The Day DC Was Bombed

Imagine some foreign nation sent 100 missiles into Washington D.C.

You can imagine this because Hollywood has trained you to imagine it.

Imagine that for weeks or months prior to this attack, the foreign nation’s government and public debated whether to do it.

You can imagine this because you live in the one nation on earth where such debates happen, or because you have heard about the sorts of things that go on in the United States.

Now imagine that the primary excuse for the attack settled on read more

Corbyn v Corker: UK wants representation, US royalty

Five years ago, the British Parliament said no to an attack on Syria that its prime minister wanted to join the U.S. president in launching. That action, combined with public pressure, was instrumental in getting the U.S. Congress to make clear that it would say no as well, were it absolutely forced to — you know — admit it existed and do anything at all. And that was key to preventing the attack.

So, when Britain’s prime minister this week joined the U.S. president in launching a war despite read more

Syria All Wrong and Backwards

In the park today I saw a teenager watching two little kids, one of whom apparently stole a piece of candy from the other. The teenager rushed up to the two of them, reprimanded one of them, and stole both of their bicycles. I felt like it was my turn to step in at that point, and I confronted the bicycle thief. “Excuse me,” I said, “what makes you think you can commit a larger crime just because you witnessed a smaller one? Who do you think you are?” He stared at me for a while, and replied: read more

A Poor People’s Campaign Against War

Movements that are serious about human survival, economic justice, environmental protection, the creation of a good society, or all of the above, address the problem of militarism. Movements that claim to be comprehensive yet run screaming from any mention of the problem of war are not serious.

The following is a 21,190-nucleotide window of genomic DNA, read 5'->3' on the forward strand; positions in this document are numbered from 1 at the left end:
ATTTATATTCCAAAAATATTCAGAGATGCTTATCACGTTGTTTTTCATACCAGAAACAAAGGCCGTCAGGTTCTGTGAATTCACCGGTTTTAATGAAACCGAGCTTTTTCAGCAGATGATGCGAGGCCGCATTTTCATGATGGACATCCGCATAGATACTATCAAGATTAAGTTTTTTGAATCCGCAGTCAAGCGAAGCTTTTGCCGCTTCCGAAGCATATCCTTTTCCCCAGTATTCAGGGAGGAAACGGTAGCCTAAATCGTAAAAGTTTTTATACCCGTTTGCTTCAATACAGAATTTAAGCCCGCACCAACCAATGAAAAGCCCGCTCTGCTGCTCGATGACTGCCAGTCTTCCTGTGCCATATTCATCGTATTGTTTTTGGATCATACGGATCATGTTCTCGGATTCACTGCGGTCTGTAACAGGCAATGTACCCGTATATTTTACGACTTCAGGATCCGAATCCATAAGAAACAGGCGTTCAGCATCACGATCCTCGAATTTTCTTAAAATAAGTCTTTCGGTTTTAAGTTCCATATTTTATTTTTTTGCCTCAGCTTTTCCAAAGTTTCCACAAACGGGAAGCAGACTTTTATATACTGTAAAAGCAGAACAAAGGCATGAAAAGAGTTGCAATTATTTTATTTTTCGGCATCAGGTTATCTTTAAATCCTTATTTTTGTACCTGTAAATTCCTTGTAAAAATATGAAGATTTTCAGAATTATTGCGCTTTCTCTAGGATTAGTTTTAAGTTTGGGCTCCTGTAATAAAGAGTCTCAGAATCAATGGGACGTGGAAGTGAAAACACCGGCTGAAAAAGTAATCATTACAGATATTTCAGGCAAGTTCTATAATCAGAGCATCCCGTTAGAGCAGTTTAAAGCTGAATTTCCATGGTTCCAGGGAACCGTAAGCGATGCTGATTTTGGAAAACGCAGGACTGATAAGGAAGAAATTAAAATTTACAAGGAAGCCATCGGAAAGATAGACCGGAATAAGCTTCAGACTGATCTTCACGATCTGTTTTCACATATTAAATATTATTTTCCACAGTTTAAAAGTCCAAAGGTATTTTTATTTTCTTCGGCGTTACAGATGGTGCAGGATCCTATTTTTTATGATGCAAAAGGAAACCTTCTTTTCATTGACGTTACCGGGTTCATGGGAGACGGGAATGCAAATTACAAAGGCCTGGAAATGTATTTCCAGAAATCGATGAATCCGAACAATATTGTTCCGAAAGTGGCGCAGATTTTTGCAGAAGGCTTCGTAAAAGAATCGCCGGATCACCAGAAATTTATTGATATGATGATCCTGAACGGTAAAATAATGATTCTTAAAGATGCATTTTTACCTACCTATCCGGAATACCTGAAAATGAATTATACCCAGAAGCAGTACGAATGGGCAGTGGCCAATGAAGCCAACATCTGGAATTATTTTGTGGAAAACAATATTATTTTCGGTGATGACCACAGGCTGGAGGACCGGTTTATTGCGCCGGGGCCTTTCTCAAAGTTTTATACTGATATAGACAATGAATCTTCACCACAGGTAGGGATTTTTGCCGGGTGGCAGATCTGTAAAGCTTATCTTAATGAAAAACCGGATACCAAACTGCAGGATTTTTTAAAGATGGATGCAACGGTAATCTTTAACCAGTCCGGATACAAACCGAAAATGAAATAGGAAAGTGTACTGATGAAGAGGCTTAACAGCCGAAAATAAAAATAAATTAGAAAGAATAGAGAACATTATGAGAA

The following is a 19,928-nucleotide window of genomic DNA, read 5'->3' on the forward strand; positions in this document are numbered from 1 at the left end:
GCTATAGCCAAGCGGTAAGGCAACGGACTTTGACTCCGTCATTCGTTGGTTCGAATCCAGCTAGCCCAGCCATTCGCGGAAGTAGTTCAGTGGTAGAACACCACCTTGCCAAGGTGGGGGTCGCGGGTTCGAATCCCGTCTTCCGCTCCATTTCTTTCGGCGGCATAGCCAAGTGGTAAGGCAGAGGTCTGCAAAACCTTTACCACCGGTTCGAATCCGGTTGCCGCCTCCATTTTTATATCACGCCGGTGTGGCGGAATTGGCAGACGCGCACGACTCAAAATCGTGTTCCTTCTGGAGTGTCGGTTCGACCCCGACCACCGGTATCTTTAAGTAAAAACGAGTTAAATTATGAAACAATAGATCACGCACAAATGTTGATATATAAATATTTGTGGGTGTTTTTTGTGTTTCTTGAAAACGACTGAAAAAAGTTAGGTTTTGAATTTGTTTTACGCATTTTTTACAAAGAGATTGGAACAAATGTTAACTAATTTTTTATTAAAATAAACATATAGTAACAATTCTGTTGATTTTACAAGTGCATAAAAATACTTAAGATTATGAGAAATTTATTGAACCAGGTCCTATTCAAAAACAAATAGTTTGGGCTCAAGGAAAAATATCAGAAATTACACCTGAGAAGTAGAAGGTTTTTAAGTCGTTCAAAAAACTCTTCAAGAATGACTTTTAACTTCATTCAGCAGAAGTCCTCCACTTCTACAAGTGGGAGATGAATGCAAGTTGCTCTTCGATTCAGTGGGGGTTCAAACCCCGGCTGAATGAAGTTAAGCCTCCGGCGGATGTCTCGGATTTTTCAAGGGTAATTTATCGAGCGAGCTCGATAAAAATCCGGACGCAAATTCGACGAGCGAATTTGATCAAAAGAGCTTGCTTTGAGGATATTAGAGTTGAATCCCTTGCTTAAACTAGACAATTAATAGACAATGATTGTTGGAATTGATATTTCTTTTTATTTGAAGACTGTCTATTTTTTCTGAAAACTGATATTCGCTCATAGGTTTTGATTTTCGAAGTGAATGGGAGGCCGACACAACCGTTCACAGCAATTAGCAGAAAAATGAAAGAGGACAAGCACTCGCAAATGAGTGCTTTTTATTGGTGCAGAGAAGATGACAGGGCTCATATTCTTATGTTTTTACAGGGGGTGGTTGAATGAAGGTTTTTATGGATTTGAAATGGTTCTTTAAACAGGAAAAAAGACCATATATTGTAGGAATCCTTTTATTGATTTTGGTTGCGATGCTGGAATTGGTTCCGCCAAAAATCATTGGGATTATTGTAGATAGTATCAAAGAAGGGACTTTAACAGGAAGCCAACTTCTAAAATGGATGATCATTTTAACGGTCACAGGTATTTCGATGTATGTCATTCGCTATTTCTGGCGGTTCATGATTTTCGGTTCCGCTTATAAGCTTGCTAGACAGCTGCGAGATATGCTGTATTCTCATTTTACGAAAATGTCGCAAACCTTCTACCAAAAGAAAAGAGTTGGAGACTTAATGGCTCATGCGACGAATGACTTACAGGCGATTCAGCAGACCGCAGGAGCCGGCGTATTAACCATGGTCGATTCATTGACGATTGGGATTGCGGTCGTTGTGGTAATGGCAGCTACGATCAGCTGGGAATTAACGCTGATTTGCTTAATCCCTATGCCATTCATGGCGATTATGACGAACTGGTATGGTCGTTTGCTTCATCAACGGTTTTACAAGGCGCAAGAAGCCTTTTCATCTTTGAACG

Toward the not-serious end of the spectrum sit most activist efforts devoted to political parties in a corrupt political system. The Women’s March, the Climate March (which we had to work very hard to read more

“Why, This Isn’t Cuba”

Back in the 1890s those who believed conquering a continent was killing enough (without taking over Hawaii, the Philippines, Cuba, Puerto Rico, etc.) included Speaker of the House Thomas Reed. He clipped an article out of a newspaper about a lynching in South Carolina. He clipped a headline about “Another Outrage in Cuba.” He pasted the two together (fake news!) and gave them to a Congressman from South Carolina who was pushing for a war on Cuba. The Congressman eagerly read the article, then read more

Why the Google Protest of War Work Is Wonderful

The fact that 3,100 Google employees signed a letter opposing Google doing work for the U.S. military is wonderful for what it reveals.

It does not reveal that a major company exists that has not long been a contractor for the U.S. military. Google, whether its employees know it or not, has — like every other major U.S. company, as far as I know — long been a contractor for the U.S. military.

It does not reveal that any significant number of people exist who can name every current U.S. war or read more

Talk Nation Radio: Keeping the F-35 Out of Burlington

Our guest, James Marc Leas, is a Vermont attorney and a past co-chair of the National Lawyers Guild Free Palestine Subcommittee. He has been a leader of a campaign to block the stationing of F-35 jets in Burlington, Vermont, and of the formation of a Vermont chapter of World Beyond War. Jimmy Leas, welcome read more